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Magnesium Glycinate for Insomnia

author image Christie Carlson
Christie Carlson began writing professionally in 2010. She has spent time coaching in the Boise State University and Oregon State University strength and conditioning departments. She is a certified strength and conditioning specialist, USA weightlifting certified and a certified personal trainer. She holds a Bachelor of Science in human biology and a Master of Science in kinesiology from Boise State University.
Magnesium Glycinate for Insomnia
A closeup shot of an alarm clock with a woman sleeping in the background. Photo Credit RyanSebastyan/iStock/Getty Images

Lack of sleep can have a negative effect on your life. It can make you irritable, emotional and affect your ability to concentrate. If you suffer from insomnia, there are several options to help induce sleep. One of these options may be magnesium glycinate, a compound found naturally in your body and readily available for supplementation.


According to Dr. Mark Hyman, founder of UltraWellness.com, magnesium deficiency is common. It can cause many sleep-related complications, including increased stress and insomnia, as well as cramping, tightness and irritation of nearly any body part. Hyman considers magnesium as the best relaxation mineral available. If you have a magnesium deficiency, you may want to take a magnesium glycinate supplement, which is one of the most readily absorbed forms of the magensium.


Magnesium deficiency most often occurs because it is not abundant in food sources, says Dr. Steven Hotze, founder of Hotze Health and Wellness Center in Katy, Texas. It is not present in sufficient quantities in soil, meaning little magnesium makes it into our food. Hotze also notes that processing and cooking food depletes it of what little magnesium it does contain. He suggests consuming whole, unprocessed foods, such as grains, green vegetables, seeds and nuts, to increase your blood magnesium levels naturally.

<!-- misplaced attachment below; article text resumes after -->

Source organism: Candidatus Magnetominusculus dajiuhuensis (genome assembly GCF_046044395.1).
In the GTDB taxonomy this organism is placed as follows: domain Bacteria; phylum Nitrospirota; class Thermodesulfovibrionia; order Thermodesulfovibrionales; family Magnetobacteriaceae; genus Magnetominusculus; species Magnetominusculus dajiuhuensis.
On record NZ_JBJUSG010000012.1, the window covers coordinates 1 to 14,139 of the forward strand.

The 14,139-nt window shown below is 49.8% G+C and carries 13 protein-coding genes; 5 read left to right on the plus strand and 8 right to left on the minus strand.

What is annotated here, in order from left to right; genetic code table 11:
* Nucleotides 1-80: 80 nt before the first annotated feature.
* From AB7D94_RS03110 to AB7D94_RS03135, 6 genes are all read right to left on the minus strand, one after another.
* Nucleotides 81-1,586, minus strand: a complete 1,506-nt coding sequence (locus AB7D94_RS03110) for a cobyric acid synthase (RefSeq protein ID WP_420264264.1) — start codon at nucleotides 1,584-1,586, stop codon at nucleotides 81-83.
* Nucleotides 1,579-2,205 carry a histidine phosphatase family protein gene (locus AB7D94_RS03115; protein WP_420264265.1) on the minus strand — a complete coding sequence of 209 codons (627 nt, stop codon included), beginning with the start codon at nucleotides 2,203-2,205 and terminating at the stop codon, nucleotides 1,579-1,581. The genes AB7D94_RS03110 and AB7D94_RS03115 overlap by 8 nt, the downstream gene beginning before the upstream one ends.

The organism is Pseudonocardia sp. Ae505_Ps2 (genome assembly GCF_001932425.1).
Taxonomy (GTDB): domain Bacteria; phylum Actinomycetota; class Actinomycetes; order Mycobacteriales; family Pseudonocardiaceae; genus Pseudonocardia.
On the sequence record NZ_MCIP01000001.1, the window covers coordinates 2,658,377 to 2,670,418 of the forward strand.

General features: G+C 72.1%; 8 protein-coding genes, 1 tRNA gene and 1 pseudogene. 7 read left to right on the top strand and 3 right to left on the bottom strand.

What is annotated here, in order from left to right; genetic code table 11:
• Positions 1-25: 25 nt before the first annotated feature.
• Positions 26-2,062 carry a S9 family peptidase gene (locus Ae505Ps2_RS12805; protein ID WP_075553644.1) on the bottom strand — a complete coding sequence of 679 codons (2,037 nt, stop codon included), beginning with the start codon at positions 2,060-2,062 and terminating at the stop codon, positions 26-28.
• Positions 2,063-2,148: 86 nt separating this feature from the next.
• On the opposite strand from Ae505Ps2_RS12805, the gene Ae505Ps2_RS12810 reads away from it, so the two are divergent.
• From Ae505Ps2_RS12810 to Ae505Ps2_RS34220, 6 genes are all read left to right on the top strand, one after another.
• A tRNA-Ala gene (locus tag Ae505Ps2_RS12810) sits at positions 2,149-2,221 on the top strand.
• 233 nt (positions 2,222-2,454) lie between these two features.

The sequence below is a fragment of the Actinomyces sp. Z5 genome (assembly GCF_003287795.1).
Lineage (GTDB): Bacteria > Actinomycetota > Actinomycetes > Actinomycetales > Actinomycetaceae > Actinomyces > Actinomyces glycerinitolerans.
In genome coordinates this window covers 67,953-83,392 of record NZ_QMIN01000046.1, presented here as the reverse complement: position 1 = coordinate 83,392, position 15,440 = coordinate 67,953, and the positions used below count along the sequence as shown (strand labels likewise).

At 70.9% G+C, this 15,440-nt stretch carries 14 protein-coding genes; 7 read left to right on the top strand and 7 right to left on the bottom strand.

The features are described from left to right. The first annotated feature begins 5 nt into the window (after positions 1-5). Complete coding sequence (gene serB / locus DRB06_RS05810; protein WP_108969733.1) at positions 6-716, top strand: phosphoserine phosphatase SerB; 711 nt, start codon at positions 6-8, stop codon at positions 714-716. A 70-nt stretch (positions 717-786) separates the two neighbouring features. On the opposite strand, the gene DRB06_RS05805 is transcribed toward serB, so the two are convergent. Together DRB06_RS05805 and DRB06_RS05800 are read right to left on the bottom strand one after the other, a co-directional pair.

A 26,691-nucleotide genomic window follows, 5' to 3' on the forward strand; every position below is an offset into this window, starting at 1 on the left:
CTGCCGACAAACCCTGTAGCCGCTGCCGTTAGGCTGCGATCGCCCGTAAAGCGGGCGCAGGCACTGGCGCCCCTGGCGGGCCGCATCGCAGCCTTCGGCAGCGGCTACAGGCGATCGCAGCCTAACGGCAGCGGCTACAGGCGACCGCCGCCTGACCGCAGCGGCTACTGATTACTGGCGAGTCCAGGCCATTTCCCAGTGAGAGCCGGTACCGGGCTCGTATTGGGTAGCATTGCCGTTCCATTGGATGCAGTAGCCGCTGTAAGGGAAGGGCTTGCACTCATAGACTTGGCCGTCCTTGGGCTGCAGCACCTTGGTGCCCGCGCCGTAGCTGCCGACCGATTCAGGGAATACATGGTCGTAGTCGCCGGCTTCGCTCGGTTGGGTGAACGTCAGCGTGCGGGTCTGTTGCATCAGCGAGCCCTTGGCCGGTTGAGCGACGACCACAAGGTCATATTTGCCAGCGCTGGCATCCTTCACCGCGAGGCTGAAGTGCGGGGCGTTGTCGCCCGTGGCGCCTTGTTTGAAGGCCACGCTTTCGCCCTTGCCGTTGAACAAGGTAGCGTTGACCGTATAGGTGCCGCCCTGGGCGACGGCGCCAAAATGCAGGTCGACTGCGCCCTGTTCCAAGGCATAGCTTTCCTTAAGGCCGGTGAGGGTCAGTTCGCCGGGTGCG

Melatonin is a brain chemical that induces sleep. For your brain to produce melatonin properly, it must first bind to magnesium in your blood. For this reason, if you have a magnesium deficiency, you may have trouble regulating your sleep cycles. Magnesium glycinate supplements may help to increase the amount of melatonin your body produces because it is readily absorbed by your body, allowing magnesium to reach your brain more easily.


Dr. Hotze states that magnesium is a key element in the production of serotonin in your brain. Because serotonin is a mood elevator, a lack of it can cause depression, a symptom of which is insomnia. Dr. Hyman also suggests that high stress levels, another depression symptom, may lead to a decrease in magnesium levels in your body. If you are mildly depressed or frequently stressed, you may consider taking magnesium glycinate supplements to improve your mood and your sleep habits.


According to Dr. Hotze, magnesium supplementation has few complications. If you suffer from kidney failure or bowel obstruction, however, magnesium may be dangerous for you to ingest. He also points out that heart block and a condition called Myesthenia gravis may be worsened with magnesium supplementation. Although magnesium supplements may reduce your dependency on heart medications, you should only attempt to use magnesium to improve symptoms if you are under close supervision of a doctor.

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